Christ’s Mass = Rescued from Commercialism

The Christmas season we’re about to enter is a beautiful time of the year, but often very stressful.  Every year, it’s too busy.  Have you ever had a Christmas party cancelled?  You know how it feels?  It feels great.  As much as we all want to see each other again after previous limited Christmases,  December is now the time of shopping, online ordering, buying, and wrapping presents; get-togethers, parties; and decorating.

There’s something spiritually wrong when this happens to us every Advent and Christmas season.  In the Second Reading, St. Paul identifies six sins that the Roman Christians used to practice, and they all have to do with being distracted from God.  He writes, “Let us live honorably as in the day, not in reveling and drunkenness, not in debauchery and licentiousness, not in quarreling and jealousy” (Rm 13:13).  Three of these sins, ‘Reveling, debauchery, and licentiousness’ are also translated as ‘orgies, promiscuity, and lust.’

The point for us is that seeking pleasure is often sinful and leads us away from God.  The desire for pleasure might explain why we go to too many events; we’re afraid of missing out; maybe we’re afraid of disappointing people.  ‘Quarreling’ reminds us of Christmas impatience while shopping.  ‘Jealousy’ reminds us of how we compare the gifts we get on Christmas; e.g. someone got a better phone at a better price, with a better plan—it’s like a dagger.

‘Drunkenness’ is a sin because, when we choose to get drunk, we can no longer fully reason, so we’re no longer able to help, serve, and love.  For some, Christmas has become a time of partying and being distracted from God, which is totally opposite the true goal.

St. Paul says, “You know what time it is, how it is now the moment for you to wake from sleep” (13:11).  What time is it?  The word Christmas comes from Christ’s Mass, apparently first recorded in the year 1050.  It was such an important Catholic term about an ancient Catholic celebration of this incredible reality of God’s becoming man to save us—this is so important to who we are as Catholics—that it’s gone into the whole world’s culture.  Those of you who are married might remember your wedding Mass; you might refer to it as your Mass.  But this is Christ’s Mass.  And the word holidays from holy days, first recorded before the year 950.  So, imagine if we changed our mindset and start thinking about Christ’s Mass on either Dec. 24 in the evening or Dec. 25 itself, and for the holy days surrounding His birth, such as the feasts of St. Stephen, St. John, the Holy Innocents, and Mary, the Mother of God.  Last week, many of us acknowledged that Jesus is the center of our lives, and many said we want Him to be.  Focusing on His Mass is a powerful way to be closer to Him.

I asked Mr. Perry, our school principal, if perhaps next year we could move our school Christmas concert to the actual Christmas season, meaning, not during Advent.  He mentioned how he tried to do that for years at another school and he was destroyed by the resistance!

One person said to me that some people don’t want to prolong the Christmas season beyond New Year’s Day—that’s interesting.  Why don’t we want to prolong it?  And what happened to the 12 days of Christmas?  She said that parents are tired after the holidays, and want to have a fresh start with the New Year.  Yet, I think, that’s exactly the problem: We’re tired because we have no true Advent season; we want to finish the holiday season because there’s so much pressure.  The ancient Catholic season of Advent and then the holy days surrounding Christ’s Mass were never intended to be go-go-go, but were times of reflection and joy.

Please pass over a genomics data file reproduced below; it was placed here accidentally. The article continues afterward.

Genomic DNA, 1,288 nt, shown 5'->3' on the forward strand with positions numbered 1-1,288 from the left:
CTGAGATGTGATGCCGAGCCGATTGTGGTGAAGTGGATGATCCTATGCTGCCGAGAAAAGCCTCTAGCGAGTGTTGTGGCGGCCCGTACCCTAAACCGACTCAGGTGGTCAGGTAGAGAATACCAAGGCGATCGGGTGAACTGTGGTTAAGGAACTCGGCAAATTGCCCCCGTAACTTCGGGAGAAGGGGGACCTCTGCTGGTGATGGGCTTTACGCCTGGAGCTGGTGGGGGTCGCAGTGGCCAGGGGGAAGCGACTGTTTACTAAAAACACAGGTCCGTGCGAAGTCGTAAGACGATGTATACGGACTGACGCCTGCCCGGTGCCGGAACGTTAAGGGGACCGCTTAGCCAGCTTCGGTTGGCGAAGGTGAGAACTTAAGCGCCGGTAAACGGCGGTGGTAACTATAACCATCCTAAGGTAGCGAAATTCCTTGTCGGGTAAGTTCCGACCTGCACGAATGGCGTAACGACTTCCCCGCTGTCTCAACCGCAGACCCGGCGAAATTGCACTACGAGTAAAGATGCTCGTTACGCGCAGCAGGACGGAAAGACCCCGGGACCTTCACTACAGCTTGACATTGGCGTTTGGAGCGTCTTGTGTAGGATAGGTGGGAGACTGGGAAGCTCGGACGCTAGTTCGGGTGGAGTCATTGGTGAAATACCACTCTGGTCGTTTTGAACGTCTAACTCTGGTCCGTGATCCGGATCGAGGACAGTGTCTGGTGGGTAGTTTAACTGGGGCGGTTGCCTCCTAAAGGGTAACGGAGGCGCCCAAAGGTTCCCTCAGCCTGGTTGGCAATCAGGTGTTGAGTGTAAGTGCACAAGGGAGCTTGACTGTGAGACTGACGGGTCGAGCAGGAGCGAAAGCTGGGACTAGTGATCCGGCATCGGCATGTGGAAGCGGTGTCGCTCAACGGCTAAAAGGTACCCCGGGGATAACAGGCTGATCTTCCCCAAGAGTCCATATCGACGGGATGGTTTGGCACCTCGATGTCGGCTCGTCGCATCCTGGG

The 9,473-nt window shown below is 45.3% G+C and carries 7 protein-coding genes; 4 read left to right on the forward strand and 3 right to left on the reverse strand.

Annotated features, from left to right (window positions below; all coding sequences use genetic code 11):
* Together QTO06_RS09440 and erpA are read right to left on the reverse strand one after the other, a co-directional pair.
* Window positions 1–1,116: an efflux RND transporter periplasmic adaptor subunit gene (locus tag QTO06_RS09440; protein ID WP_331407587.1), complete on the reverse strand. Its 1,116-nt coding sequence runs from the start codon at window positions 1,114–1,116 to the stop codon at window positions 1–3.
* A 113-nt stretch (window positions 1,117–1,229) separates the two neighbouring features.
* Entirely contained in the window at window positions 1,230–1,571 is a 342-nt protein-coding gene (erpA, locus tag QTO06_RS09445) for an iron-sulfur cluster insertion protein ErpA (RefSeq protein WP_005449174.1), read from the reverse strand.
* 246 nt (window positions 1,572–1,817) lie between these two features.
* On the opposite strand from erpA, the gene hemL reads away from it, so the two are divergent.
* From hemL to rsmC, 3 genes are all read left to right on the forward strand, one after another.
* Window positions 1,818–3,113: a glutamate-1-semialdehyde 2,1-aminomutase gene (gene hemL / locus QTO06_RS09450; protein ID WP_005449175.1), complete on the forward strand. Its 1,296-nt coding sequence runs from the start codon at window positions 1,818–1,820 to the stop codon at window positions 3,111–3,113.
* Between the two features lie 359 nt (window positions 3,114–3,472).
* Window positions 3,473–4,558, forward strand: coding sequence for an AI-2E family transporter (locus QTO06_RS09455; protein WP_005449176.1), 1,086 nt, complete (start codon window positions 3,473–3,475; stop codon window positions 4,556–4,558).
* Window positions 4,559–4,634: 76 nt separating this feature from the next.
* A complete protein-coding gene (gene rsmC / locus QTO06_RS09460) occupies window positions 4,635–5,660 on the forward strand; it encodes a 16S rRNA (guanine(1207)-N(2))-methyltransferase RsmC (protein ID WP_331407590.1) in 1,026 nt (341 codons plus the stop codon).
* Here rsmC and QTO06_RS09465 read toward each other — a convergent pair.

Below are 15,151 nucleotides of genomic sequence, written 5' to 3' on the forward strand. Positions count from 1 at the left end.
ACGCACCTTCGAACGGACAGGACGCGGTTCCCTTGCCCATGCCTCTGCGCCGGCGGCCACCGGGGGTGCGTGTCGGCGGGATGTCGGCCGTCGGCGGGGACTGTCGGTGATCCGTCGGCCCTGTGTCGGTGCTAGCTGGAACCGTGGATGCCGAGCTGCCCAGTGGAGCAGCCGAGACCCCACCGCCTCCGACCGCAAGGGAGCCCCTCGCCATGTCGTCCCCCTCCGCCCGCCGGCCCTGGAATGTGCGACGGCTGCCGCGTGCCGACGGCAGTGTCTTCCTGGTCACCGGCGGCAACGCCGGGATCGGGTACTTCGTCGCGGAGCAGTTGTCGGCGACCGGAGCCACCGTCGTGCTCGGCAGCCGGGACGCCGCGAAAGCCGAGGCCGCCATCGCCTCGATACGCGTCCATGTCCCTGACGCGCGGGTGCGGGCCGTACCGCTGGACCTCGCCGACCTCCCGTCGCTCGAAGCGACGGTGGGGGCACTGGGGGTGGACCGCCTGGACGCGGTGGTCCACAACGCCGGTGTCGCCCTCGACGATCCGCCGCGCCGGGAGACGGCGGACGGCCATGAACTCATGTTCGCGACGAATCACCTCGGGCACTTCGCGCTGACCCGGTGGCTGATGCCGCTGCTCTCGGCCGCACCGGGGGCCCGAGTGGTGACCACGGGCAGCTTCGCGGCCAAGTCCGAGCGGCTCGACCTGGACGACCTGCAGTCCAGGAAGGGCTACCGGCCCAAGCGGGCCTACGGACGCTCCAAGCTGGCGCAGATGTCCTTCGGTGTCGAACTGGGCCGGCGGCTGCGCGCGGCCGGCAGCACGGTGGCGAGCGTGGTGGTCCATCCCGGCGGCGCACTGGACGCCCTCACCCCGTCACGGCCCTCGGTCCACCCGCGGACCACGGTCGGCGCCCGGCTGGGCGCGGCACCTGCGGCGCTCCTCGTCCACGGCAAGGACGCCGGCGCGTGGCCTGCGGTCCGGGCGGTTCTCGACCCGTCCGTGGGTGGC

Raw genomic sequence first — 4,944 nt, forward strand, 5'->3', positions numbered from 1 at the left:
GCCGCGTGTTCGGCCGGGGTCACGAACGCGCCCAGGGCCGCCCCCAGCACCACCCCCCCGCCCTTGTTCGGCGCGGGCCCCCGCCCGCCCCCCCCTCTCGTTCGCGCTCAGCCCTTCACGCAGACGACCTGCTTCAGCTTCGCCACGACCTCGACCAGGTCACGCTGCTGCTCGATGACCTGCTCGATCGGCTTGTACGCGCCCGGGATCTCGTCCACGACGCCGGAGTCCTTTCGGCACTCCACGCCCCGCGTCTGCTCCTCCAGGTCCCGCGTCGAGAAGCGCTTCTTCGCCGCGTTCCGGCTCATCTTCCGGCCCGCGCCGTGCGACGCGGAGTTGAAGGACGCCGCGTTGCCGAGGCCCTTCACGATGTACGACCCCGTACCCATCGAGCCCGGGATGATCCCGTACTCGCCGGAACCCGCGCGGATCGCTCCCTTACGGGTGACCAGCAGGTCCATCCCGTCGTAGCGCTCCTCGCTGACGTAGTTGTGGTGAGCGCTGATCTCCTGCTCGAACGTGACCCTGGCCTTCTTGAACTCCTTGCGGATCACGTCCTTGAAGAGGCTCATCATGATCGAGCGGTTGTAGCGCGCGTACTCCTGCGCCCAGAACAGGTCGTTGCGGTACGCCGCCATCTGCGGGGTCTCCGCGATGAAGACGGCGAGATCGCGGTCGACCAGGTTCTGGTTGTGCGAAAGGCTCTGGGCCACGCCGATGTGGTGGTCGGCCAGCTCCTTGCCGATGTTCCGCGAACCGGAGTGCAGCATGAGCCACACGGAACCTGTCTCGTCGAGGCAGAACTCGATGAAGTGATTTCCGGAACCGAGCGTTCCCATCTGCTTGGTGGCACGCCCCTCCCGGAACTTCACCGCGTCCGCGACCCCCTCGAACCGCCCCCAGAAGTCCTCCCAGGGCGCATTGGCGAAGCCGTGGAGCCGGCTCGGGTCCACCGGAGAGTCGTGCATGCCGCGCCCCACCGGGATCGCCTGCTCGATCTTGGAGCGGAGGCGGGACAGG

St. Paul writes, “For salvation is nearer to us now than when we became believers; the night is far gone, the day is near” (13:12).  He’s talking about the salvation that comes when we die, when we hope to go to heaven.  The Advent season is about preparing for two of Jesus’ comings.  Which?  When He came as a baby to save us, and when He will come again, ‘to judge the living and the dead.’  Every Christmas means we’re closer to death, closer hopefully to going to the Father’s house.

This isn’t to be negative, but realistic.  Christ’s Mass is about God’s becoming man to rescue us from the bondage of creation, and now Christmas is about bondage to commercialism.  Christ’s Mass is about being rescued.

Finally, St. Paul writes, “Let us then lay aside the works of darkness and put on the armour of light…  Put on the Lord Jesus Christ, and make no provision for the flesh, to gratify its desires” (13:14).  ‘Put on the armour of light… Put on the Lord Jesus Christ’ means, according to most Church Fathers, acting like He did and living virtuously.  We can’t control everything this Advent, but we can get some of our busyness and distractions under control.  One simple way is to buy fewer items.  Put on an armour against greed.  You know how we see a sale and things are up to 70% off, and we have to buy something?  Be careful of all the time we spend shopping.  It’s almost certain that has nothing to do with Christ’s Mass.  One gift per family member is probably enough.

Who here could use some more rest in the next few weeks?  Who wants more focus?  Who wants to be closer to Jesus, have more quality time with the ones we love?  These are the fruits not of Christmas but of Christ’s Mass.

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